October 11, 2017 by Canadian Underwriter
Bermuda market firms may fund at least a quarter of the estimated US$100 billion in aggregate insured losses from hurricanes Harvey, Irma and Maria, suggest preliminary aggregated loss estimates from the Association of Bermuda Insurers & Reinsurers (ABIR).
“Based on historical experience, regulatory stress tests and publicly announced preliminary estimates by listed companies, ABIR estimates the island’s insurance market may absorb 25% or more of insured-loss claims,” notes an association statement issued Tuesday.
The Bermuda share of hurricane losses will be aggregated from business segments, including commercial insurers and reinsurers; captive, or self-insurance companies; catastrophe-focused managing general agents (MGAs); and alternative capital risk funds and pools, the statement explains.
Representing the second-largest commercial insurance hub outside London, Bermuda’s global insurers and reinsurers have already started to pay claims on the record-setting hurricanes, ABIR notes.
“Shortly after the storms ravaged regions across the Caribbean and United States, Bermuda reinsurers began wiring hundreds of millions of dollars to primary insurance company accounts impacted by the disasters,” the statement notes.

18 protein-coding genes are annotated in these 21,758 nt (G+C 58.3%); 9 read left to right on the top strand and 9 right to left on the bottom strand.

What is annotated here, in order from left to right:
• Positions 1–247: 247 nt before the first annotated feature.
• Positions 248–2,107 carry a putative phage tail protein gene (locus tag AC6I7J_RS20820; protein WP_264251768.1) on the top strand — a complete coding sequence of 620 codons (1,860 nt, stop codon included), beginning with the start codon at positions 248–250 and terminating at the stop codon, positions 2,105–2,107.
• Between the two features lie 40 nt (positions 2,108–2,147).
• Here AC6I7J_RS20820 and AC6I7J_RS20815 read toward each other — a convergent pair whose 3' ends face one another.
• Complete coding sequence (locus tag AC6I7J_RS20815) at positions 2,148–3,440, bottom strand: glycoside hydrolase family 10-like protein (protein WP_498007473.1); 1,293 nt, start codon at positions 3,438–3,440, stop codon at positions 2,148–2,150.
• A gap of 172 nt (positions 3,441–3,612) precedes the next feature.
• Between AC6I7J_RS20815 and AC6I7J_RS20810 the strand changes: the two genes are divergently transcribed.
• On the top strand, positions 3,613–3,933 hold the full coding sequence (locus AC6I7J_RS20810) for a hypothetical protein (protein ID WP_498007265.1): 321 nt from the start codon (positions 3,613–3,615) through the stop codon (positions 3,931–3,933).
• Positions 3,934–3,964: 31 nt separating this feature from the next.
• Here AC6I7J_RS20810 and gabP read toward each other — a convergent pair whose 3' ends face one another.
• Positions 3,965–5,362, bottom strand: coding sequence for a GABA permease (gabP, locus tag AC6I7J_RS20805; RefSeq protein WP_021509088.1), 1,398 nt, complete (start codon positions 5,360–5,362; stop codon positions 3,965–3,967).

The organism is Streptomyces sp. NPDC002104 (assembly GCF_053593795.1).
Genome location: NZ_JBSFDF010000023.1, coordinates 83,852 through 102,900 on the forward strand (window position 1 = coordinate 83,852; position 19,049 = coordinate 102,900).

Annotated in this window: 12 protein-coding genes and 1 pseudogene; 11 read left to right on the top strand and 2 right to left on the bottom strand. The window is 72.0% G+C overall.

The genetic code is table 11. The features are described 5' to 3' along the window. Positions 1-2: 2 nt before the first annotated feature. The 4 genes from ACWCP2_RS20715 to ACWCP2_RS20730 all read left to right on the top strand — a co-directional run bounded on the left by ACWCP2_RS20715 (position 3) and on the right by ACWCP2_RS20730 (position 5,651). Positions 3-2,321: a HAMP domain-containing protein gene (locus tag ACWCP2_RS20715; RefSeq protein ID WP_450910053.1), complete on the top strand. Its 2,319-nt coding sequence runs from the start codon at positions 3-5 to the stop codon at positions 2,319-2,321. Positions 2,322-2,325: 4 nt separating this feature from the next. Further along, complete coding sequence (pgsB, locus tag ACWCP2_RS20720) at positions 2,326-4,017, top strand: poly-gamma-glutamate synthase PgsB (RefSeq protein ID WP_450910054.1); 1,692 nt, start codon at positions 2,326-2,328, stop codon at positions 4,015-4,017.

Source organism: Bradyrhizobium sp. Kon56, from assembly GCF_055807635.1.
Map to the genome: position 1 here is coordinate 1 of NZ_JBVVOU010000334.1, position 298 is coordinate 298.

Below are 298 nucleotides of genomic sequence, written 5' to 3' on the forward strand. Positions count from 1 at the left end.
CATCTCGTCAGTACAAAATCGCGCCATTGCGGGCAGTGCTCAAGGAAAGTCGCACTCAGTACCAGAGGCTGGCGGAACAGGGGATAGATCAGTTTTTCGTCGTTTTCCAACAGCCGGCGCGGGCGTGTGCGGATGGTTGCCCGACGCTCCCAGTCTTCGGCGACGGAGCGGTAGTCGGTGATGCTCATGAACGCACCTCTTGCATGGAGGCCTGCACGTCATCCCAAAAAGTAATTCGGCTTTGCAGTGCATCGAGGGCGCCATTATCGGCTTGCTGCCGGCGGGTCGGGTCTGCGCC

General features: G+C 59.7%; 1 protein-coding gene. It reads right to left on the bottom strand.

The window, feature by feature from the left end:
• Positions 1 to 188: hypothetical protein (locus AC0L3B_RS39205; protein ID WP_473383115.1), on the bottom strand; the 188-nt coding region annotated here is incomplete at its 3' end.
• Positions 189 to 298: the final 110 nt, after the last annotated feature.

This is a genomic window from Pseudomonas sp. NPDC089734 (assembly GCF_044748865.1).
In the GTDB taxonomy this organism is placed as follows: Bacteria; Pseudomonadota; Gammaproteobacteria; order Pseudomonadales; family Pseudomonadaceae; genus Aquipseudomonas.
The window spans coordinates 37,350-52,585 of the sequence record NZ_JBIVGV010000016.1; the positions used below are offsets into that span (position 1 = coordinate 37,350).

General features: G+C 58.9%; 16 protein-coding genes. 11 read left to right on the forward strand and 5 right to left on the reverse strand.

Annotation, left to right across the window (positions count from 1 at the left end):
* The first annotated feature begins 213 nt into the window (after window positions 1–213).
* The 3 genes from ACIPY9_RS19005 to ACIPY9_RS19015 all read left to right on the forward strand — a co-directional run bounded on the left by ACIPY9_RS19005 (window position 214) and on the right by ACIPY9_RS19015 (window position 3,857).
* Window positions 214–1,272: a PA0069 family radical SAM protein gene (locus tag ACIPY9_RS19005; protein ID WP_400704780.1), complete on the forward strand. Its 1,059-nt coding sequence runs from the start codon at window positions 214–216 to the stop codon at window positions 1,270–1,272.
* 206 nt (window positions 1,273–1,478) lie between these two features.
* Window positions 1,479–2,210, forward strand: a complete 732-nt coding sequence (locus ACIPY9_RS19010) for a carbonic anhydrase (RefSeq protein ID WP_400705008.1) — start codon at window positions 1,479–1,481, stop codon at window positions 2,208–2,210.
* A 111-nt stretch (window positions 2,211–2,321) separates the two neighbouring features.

“Going forward, we are committed to helping our clients and their communities rebuild more resiliently, and supporting continued innovation to help close the insurance protection gap,” Kevin O’Donnell, ABIR chair and president and CEO of RenaissanceRe Holdings Ltd., says in the statement.
“By diversifying the financial risks of these disasters to a willing global private market, we can best reduce financial burdens on exposed communities, taxpayers and policyholders,” O’Donnell explains.
Bermuda reinsurers, including ABIR members, began reporting estimates of net insured losses last week.
Thirteen of the top 40 global reinsurers are based in Bermuda, ABIR reports, adding that member companies wrote combined global gross written premium of US$92 billion on a capital base of $124 billion at year-end 2016.
Since 2000, ABIR reports that the market has contributed more than US$50 billion towards catastrophe losses in the U.S., including 10% of the World Trade Center attack claims and a third of liabilities incurred during Hurricane Katrina.